Holed up at the Hole in Wall

 

The Hole in the Wall seen from the Kilim River.
The entrance is almost impossible to spot from the ocean.

 

 

Kilim River

 

Trees grow horizontally here

 

Yana de Lys at anchor in the Kilim River

 

Yana de Lys close up

 

The other captain, driving the dingy

Continuing on we rounded the eastern corner of Langkawi to arrive at the Hole in the Wall anchorage on the north coast, at the mouth of the Kilim River.   Apparently this is where the pirates used to hide out before Langkawi was settled.

There are monkeys in the mangroves and lots of monitors swimming in the river.  Around one bend I counted 14 sea eagles feeding.

We visited the Gua Kelawar (Bat Cave).  At the end we realised we hadn’t seen any bats though, so we started again from the beginning,  and there they were, hundreds, maybe thousands of the cute little critters hanging up right at the entrance.  We’d been too busy marvelling at the stalactites and stalagmites to notice them before LOL.

There are a couple of fish farms and a floating restaurant just round the corner from our anchorage.  When we dropped in to the restaurant for refreshments, Rod asked for a couple of Tiger beers to begin with.  “No thank you sir, we only have Skol” was the waitress’s terminally polite reply.

Electricity wires going to the fish farms

Those places get their electricity via cables which snake through the mangroves and over the limestone karsts to a jetty about 20 minutes by tender down the river.  At high tide some of the lines hang in the water.

Oh, and now it’s started raining again.  We could be here a while…

Wet wet wet

We ended up staying at the anchorage in Bass Harbour for a few weeks rather than the few days we had intended.

 Firstly it was the social life in Kuah.  Who’s going to say no to an invitation to a seafood barbeque, I ask you? That was so much fun, we made new friends and it was a hell of a delicious spread.

And how could we resist the free cocktail party put on by the Indonesian organisers of the Sabang rally at the Royal Langkawi Yacht Club?  It was actually a sit down dinner complete with Indonesian dancing girls in traditional dress performing an elegant sort of haka, all the wine and beer we could drink, endless food at the buffet.  It was very well attended by the local yachties, surprise surprise.  I’m not sure if anyone actually signed up to join the rally, but there are a lot sailors walking around in the free T-shirt from the show bags we were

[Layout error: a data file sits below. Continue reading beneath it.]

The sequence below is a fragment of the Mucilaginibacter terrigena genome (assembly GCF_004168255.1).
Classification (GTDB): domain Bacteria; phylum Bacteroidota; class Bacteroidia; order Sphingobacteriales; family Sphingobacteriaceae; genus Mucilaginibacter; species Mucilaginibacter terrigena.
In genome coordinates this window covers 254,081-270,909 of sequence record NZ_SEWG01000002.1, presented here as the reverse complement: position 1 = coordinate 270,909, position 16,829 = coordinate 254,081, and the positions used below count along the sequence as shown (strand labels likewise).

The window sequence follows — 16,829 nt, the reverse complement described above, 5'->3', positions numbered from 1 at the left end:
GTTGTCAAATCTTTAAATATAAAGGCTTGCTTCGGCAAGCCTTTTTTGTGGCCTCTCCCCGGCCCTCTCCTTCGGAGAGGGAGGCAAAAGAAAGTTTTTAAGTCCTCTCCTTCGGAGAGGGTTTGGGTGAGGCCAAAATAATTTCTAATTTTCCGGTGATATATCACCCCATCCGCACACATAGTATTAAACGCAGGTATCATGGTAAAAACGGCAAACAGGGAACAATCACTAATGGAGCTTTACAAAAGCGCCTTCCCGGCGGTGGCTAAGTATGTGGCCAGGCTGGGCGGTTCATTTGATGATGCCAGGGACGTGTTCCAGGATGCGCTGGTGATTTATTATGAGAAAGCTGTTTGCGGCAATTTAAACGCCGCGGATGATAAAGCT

given.

Then it started raining.  And didn’t stop for six days. Forget sailing in torrential downpours and associated white outs during the sumatras.

Finally when the weather cleared it was the end of Ramadan and Merdeka (Independence Day) holidays.  All the shops were closed for more than a week so we couldn’t buy fresh provisions.

Finally we weighed anchor on 4 September. We spent the first couple of nights at a beautiful anchorage on the north side of Pulau Bumbon, just around the corner from Kuah.  A magic spot with a sweet little sand beach and oh joy a fresh water well.  I love swimming in the ocean, but it’s always lovely to rinse off the salt at the end of the day.

Pulau Bumbon

It was a change waking up to bird call rather than the call to prayer.  And eating plain old home made steak and mash rather than spicy Malaysian and Thai food.

Top five things I loved about PDR of Lao


Eating Korean in Vientiane

We began this year’s adventures with a couple of weeks exploring Laos. I loved every minute of it, but here are my hitpicks:

1. Tubing in Vang Vieng – floating downriver on a tractor tyre tube for five hours of doof doof bars, free Lao whiskey shots etc then nothing but jungle jungle jungle on both river banks. You gotta love eco tourism in Lao.


Chill out cafes in Vang Vieng 


2.Road trip in a 4WD pick up – 900 kms, two barge Mekong crossings and 237 hairpin bends in eight days.


4WD pickup


On the barge (looking over the bonnet)

3. Volunteering at the Big Brother Mouse literacy program in Luang Prabang. I may have learnt more from the students than they learnt from me. (First question “Can you explain what the English word ‘bribe’ means?”).



4. Drinking BeerLao with the locals in Pak Lay despite severe language barriers. Laughter is a universal language.

5. Two hours in a tiny boat up the Mekong to visit a wat with over 10,000 Buddha statues.

The boat which took us to the 10K Buddha statues


Just a few of the 10,000 Buddha statues